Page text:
Plenty of reasons
We’re all for Israelis and Palestinians living side by side in peace. In fact, this paper has long supported a two-state solution, which gives each side the security it needs and the right it deserves to determine its own destiny.
So it bothers us when we get letters, as we have lately, from people who support just one state — a binational state — and do so for the most outlandish reasons.
One letter, which you can read in this week’s Chronicle, says, “There is no reason to assume that Palestinians and Jews could not coexist in peace in a binational state, no matter the expulsion, dispossession, and oppression Israel visited upon the Palestinians.”
Sorry, but we can’t let that pass.
There are, in fact, many reasons to believe the two sides cannot share a binational state. In fact, there are 600,000 reasons — the same figure as the approximate number of Jews forced to flee Arab countries following anti-Jewish riots and property confiscations in 1947 and 1948. In many cases, they fled to Israel with nothing but the clothes on their backs.
Talk about “expulsion, dispossession and oppression!”
Add 12,000 to 600,000 — 12,000 being the number of rockets launched against Israel from the Gaza Strip since Israel withdrew from that territory in 2005, dispossessing some 8,000 Jewish residents in the process. Even if the Palestinians didn’t like how it was done, one would think they would hold their fire and see if something could be built on this gesture. Instead they opened fire. And the world doesn’t ask why?
Add 1,000 to 612,000 — 1,000 being the approximate number of Israelis murdered by Palestinian bombers in the Second Intifada.
Add 1 to 613,000 — one representing the proposed peace plan then-Israeli Prime Minster Ehud Barak made to Yasser Arafat at Camp David, in 2000, which would have given the Palestinian people the state for which they have long waited. Instead, Arafat rejected the plan and started a violent uprising, ostensibly because Ariel Sharon paid a visit to the Temple Mount. C’mon!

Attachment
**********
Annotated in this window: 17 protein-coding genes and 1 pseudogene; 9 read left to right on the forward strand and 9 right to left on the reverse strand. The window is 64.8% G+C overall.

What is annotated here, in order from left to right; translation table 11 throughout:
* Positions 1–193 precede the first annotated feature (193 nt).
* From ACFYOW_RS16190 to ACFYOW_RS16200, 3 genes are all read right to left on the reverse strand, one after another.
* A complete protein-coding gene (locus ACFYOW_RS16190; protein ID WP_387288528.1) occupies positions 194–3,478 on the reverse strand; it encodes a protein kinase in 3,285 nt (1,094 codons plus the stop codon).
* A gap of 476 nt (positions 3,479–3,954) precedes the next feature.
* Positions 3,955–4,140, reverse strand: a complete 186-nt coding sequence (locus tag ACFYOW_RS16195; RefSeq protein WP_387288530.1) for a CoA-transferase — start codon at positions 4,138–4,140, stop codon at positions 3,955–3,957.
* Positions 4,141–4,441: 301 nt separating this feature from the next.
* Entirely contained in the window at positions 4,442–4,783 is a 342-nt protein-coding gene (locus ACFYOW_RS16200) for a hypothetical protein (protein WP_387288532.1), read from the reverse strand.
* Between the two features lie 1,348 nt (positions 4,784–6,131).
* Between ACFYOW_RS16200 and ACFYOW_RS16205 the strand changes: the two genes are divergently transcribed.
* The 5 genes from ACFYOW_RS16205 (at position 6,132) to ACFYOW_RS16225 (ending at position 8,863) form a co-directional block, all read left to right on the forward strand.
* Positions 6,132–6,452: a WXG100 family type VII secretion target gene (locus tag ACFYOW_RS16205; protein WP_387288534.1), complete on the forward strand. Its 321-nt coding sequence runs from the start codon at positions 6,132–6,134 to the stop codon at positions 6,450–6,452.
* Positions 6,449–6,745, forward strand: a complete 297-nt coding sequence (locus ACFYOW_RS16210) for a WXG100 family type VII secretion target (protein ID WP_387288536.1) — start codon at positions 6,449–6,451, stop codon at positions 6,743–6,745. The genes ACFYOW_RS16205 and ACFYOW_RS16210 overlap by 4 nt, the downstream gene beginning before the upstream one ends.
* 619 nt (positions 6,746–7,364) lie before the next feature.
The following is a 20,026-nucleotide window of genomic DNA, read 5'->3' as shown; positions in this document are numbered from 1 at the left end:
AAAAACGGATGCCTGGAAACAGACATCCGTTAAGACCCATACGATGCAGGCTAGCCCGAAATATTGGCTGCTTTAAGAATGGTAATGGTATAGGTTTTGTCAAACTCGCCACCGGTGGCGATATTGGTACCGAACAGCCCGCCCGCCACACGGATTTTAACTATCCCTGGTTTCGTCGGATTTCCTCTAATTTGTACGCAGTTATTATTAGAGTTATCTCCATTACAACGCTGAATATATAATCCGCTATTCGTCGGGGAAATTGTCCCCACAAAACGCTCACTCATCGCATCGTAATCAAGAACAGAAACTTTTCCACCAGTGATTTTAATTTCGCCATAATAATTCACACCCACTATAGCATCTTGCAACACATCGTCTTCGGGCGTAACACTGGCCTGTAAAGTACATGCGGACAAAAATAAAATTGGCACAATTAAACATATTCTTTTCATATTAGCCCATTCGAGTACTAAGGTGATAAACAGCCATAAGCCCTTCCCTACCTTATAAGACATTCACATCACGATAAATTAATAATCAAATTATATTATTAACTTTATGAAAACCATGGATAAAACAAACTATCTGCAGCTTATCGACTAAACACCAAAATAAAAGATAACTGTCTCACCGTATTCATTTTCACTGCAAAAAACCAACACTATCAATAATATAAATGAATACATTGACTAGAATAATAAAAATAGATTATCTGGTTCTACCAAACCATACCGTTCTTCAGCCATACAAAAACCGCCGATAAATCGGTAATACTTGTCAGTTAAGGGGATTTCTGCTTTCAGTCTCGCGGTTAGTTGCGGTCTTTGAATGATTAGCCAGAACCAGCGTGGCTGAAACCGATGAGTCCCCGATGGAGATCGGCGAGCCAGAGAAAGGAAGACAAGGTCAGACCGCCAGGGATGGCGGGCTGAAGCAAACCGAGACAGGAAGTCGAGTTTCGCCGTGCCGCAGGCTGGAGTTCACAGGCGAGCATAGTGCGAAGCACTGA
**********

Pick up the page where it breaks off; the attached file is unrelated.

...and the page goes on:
Add 3 to 613,000 — three being the most credible sources that Barak did indeed make the peace offer: President Bill Clinton, Ambassador Dennis Ross, both who took part in the Camp David talks, and former Palestinian Information Minister Nabil Amr, who accused Arafat of scuttling the talks.
Even if Arafat truly thought the plan was a bad deal, as his supporters claim, wouldn’t you think he’d at least use it as a basis for future talks instead of starting a war?
We regret having to engage in this political gematria, but if a serious and durable peace is to take hold in the region, then this maniacal demonizing of Israel must cease. Israel is not the enemy here. Neither, for that matter, are most of the Palestinian people, who want peace just as desperately as Israel.
Their leaders and extremists,
however, who have let them down year after year, that’s another issue.